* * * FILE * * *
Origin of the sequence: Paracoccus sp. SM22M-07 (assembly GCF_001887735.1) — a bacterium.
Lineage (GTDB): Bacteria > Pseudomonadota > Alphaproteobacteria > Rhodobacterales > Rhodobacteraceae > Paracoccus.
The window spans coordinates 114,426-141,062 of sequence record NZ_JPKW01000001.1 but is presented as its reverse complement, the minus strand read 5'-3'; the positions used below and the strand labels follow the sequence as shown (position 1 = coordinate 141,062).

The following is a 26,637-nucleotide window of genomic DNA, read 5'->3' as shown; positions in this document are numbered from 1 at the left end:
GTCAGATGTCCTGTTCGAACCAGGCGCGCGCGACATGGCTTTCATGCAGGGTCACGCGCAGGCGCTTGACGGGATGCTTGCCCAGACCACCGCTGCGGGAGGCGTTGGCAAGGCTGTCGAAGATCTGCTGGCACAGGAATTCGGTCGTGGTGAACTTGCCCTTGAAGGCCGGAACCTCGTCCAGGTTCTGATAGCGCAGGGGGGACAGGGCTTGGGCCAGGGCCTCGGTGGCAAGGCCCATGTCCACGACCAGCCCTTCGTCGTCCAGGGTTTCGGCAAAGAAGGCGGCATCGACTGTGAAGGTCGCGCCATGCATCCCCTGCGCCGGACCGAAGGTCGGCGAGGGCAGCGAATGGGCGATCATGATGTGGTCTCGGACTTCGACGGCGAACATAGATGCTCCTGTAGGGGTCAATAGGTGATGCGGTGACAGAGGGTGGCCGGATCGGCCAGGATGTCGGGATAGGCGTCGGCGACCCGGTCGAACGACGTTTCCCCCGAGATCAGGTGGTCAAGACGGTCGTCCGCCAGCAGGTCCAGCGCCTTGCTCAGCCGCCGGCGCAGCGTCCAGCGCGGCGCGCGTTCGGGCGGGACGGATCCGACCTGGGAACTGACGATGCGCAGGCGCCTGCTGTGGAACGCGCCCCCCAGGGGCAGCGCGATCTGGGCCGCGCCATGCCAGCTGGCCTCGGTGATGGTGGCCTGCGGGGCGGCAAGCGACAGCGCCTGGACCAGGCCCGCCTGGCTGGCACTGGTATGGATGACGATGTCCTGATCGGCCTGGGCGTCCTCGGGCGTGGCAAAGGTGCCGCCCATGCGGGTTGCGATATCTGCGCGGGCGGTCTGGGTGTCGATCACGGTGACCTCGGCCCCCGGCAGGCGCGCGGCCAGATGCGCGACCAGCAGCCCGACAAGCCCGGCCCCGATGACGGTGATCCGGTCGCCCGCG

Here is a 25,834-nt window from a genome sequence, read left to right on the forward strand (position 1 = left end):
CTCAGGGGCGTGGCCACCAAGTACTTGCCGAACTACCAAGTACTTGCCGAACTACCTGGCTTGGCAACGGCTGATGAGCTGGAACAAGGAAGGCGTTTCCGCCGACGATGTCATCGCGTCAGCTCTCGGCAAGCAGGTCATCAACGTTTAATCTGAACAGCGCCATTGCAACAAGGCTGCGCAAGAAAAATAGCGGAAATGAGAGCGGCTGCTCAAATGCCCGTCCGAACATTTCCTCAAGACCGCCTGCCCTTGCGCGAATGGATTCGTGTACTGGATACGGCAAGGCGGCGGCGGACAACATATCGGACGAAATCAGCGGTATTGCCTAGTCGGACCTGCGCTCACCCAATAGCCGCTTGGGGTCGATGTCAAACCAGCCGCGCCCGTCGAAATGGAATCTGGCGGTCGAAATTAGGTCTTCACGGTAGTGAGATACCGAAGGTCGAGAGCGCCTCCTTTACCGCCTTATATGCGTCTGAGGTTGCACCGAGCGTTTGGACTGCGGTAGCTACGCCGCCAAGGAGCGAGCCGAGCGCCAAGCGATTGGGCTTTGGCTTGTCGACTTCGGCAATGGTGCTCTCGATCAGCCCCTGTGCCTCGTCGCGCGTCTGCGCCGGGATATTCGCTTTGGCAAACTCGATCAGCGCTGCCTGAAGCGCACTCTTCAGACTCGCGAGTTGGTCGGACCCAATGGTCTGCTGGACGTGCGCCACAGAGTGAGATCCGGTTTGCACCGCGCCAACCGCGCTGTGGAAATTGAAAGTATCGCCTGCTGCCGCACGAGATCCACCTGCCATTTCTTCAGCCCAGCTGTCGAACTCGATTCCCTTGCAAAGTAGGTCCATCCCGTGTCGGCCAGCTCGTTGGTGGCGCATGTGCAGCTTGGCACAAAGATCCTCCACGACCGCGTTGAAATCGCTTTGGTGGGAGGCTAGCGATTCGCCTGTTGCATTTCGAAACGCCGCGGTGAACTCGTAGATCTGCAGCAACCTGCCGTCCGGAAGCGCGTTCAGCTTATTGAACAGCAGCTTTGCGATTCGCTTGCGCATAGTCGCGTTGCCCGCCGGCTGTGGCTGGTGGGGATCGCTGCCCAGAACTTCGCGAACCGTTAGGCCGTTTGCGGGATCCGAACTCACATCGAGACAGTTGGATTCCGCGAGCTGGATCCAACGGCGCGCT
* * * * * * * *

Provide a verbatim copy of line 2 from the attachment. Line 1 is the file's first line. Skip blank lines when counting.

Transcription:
Lineage (GTDB): Bacteria > Pseudomonadota > Alphaproteobacteria > Rhodobacterales > Rhodobacteraceae > Paracoccus.